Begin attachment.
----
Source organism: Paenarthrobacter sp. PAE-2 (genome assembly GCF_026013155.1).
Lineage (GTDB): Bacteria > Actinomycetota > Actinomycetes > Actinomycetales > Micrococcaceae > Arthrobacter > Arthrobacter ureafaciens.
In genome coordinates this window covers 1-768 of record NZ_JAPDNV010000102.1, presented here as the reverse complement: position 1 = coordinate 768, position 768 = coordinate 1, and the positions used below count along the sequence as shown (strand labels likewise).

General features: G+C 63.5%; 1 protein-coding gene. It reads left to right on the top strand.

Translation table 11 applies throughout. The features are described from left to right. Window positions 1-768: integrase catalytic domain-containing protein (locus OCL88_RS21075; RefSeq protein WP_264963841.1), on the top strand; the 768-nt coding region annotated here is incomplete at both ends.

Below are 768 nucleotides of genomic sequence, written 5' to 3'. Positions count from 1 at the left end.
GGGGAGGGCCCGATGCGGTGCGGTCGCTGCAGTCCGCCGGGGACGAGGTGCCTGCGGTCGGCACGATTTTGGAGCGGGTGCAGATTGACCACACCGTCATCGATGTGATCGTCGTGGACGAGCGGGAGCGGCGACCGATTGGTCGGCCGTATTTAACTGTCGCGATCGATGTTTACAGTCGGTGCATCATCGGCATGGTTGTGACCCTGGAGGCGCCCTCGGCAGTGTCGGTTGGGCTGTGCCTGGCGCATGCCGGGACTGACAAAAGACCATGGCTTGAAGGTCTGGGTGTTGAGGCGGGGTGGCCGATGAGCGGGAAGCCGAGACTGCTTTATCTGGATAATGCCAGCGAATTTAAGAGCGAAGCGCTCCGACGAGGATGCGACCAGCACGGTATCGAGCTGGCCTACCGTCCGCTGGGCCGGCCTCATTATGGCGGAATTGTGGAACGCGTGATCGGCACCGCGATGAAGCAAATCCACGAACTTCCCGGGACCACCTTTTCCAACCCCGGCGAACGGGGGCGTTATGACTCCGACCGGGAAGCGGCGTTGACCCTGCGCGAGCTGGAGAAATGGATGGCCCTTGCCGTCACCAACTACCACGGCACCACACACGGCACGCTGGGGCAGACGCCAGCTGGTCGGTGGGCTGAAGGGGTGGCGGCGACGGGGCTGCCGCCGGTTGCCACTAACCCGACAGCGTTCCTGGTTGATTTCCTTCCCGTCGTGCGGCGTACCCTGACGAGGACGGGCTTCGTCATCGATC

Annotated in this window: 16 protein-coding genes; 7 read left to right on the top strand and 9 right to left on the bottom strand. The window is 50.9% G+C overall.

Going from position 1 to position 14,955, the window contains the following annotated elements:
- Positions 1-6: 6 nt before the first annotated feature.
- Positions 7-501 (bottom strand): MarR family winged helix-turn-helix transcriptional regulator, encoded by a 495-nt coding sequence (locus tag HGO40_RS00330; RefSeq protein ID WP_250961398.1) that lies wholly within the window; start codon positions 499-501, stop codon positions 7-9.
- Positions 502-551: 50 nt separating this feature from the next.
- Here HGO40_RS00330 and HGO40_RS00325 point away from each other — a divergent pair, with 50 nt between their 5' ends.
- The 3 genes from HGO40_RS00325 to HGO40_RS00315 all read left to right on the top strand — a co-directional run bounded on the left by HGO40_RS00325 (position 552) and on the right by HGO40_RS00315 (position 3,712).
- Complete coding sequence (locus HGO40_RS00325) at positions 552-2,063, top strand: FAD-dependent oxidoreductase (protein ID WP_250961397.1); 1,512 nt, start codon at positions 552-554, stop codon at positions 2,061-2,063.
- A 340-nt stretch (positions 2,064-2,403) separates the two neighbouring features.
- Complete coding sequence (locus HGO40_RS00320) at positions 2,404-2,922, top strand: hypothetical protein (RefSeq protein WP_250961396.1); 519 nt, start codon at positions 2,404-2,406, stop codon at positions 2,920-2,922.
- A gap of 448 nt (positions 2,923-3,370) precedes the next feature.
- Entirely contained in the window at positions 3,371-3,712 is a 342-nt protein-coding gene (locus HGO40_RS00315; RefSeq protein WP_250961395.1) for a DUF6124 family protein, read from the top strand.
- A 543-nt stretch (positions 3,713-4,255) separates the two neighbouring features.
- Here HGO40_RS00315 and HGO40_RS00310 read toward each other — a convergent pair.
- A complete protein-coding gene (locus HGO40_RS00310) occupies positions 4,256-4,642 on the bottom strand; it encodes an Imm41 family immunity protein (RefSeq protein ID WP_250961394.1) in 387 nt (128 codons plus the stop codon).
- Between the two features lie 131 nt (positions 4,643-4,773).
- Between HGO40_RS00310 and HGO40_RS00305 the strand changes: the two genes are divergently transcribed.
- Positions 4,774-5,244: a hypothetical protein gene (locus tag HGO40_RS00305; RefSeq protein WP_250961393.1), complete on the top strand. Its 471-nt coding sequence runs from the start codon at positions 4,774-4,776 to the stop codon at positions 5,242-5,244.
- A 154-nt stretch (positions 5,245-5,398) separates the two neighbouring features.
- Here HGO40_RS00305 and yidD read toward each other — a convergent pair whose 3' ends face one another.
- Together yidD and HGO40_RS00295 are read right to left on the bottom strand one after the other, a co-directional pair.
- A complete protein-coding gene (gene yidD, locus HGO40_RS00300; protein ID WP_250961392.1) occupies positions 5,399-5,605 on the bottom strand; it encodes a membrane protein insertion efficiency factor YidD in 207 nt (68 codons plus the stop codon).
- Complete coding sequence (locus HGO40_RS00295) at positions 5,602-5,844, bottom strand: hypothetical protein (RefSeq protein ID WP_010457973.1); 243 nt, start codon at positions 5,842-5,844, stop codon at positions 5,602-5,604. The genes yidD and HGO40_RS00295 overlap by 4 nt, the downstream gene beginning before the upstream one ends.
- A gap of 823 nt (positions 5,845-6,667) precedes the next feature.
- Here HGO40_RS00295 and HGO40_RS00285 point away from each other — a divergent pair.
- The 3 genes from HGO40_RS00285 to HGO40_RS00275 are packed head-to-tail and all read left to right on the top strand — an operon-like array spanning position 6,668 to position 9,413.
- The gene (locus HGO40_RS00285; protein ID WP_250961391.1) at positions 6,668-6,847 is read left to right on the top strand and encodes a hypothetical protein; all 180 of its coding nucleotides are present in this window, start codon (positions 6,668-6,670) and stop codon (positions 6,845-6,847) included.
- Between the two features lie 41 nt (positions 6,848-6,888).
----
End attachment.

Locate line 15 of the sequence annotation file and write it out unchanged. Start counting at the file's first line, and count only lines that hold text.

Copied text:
- Complete coding sequence (locus HGO40_RS00325) at positions 552-2,063, top strand: FAD-dependent oxidoreductase (protein ID WP_250961397.1); 1,512 nt, start codon at positions 552-554, stop codon at positions 2,061-2,063.